type of berry tree, c.1400, from earlier ellen, from Old English ellæn, ellærn “elderberry tree,” origin unknown, perhaps related to alder. Common Germanic, cf. Old Saxon elora, Middle Low German elre, Old High German elira, German Eller, Erle. Related: Elderberry.
Old English ald (Anglian), eald (West Saxon) “aged, antique, primeval; elder, experienced,” from West Germanic *althas “grown up, adult” (cf. Old Frisian ald, Gothic alþeis, Dutch oud, German alt), originally a past participle stem of a verb meaning “grow, nourish” (cf. Gothic alan “to grow up,” Old Norse ala “to nourish”), from PIE root *al- “to grow, nourish” (cf. Greek aldaino “make grow, strengthen,” althein, althainein “to get well;” Latin alere “to feed, nourish, bring up, increase,” altus “high,” literally “grown tall,” almus “nurturing, nourishing,” alumnus “fosterling, step-child;” Old Irish alim “I nourish”).
The usual PIE root is *sen- (see senior (adj.)). A few Indo-European languages distinguish words for “old” (vs. young) from words for “old” (vs. new), and some have separate words for aged persons as opposed to old things. Latin senex was used of aged living things, mostly persons, while vetus (literally “having many years”) was used of inanimate things. Greek geraios was used mostly of humans; Greek palaios was used mostly of things, of persons only in a derogatory sense. Greek also had arkhaios, literally “belonging to the beginning,” which parallels French ancien, used mostly with reference to things “of former times.”
Old English also had fyrn “ancient,” related to Old English feor “far, distant” (see far, and cf. Gothic fairneis, Old Norse forn “old, of old, of former times,” Old High German firni “old, experienced”). The original Old English vowel is preserved in Scots auld, also in alderman. The original comparative and superlative (elder, eldest) are retained in particular uses.
First record of old-timer is from 1860. Expression old as the hills first recorded 1819. The good old days dates from 1828. Of old “of old times” is from late 14c. Old Glory for “the American flag” is first attested 1862. Old maid “woman who remains single well beyond the usual marrying age” is from 1520s; the card game is attested by that name from 1844. Old man “man who has lived long” is from c.1200; sense of “husband, father, boss” is from 1854, earlier (1830) it was military slang for “commanding officer;” old lady “wife, mother” is attested from c.1775. Old English is attested from 1701, originally as a type of font. Old boy originally was a former pupil of one of the English public schools. Old Testament attested from mid-14c.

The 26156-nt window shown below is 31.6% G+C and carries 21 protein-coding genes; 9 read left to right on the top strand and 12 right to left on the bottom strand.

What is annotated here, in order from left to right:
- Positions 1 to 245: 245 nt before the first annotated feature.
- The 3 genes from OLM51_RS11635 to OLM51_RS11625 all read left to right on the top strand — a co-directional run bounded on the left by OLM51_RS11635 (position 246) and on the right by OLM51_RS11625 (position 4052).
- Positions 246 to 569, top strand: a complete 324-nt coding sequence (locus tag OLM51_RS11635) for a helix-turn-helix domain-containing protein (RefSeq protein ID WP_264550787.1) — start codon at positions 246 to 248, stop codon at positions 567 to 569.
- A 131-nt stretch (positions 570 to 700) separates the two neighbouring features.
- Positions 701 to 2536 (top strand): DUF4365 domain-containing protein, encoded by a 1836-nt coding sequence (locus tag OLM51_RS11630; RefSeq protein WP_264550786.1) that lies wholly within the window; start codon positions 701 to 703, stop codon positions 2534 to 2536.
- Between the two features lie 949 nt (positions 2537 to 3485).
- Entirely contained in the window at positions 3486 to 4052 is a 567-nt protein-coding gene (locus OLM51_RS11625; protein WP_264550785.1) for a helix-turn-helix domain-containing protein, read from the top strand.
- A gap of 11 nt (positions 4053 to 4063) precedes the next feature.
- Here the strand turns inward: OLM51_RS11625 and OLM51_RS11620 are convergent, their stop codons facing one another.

Good; dear; well-liked: What’s old Donald up to now? (1598+)
a name frequently used in the Old Testament as denoting a person clothed with authority, and entitled to respect and reverence (Gen. 50:7). It also denoted a political office (Num. 22:7). The “elders of Israel” held a rank among the people indicative of authority. Moses opened his commission to them (Ex. 3:16). They attended Moses on all important occasions. Seventy of them attended on him at the giving of the law (Ex. 24:1). Seventy also were selected from the whole number to bear with Moses the burden of the people (Num. 11:16, 17). The “elder” is the keystone of the social and political fabric wherever the patriarchal system exists. At the present day this is the case among the Arabs, where the sheik (i.e., “the old man”) is the highest authority in the tribe. The body of the “elders” of Israel were the representatives of the people from the very first, and were recognized as such by Moses. All down through the history of the Jews we find mention made of the elders as exercising authority among the people. They appear as governors (Deut. 31:28), as local magistrates (16:18), administering justice (19:12). They were men of extensive influence (1 Sam. 30:26-31). In New Testament times they also appear taking an active part in public affairs (Matt. 16:21; 21:23; 26:59). The Jewish eldership was transferred from the old dispensation to the new. “The creation of the office of elder is nowhere recorded in the New Testament, as in the case of deacons and apostles, because the latter offices were created to meet new and special emergencies, while the former was transmitted from the earlies times. In other words, the office of elder was the only permanent essential office of the church under either dispensation.” The “elders” of the New Testament church were the “pastors” (Eph. 4:11), “bishops or overseers” (Acts 20:28), “leaders” and “rulers” (Heb. 13:7; 1 Thess. 5:12) of the flock. Everywhere in the New Testament bishop and presbyter are titles given to one and the same officer of the Christian church. He who is called presbyter or elder on account of his age or gravity is also called bishop or overseer with reference to the duty that lay upon him (Titus 1:5-7; Acts 20:17-28; Phil. 1:1).
[el-der-ber-ee, -buh-ree] /ˈɛl dərˌbɛr i, -bə ri/ noun, plural elderberries. 1. the berrylike fruit of the , used in making wine and jelly. 2. 2 . /ˈɛldəˌbɛrɪ/ noun (pl) -ries 1. the berry-like fruit of the elder, used for making wines, jellies, etc 2. another name for elder1 (sense 1)
- Elder brethren
plural noun 1. the senior members of the governing body of Trinity House
[el-der-kair] /ˈɛl dərˌkɛər/ noun 1. the care of elderly people, especially in the home. eldercare eld·er·care (ěl’dər-kâr’) n. Social and medical programs and facilities intended for the care and maintenance of the aged.
- Elder days
The heroic age of hackerdom (roughly, pre-1980); the era of the PDP-10, TECO, ITS and the ARPANET. This term has been rather consciously adopted from J. R. R. Tolkien’s fantasy epic “The Lord of the Rings”. Compare Iron Age. See also elvish and Great Worm. [Jargon File]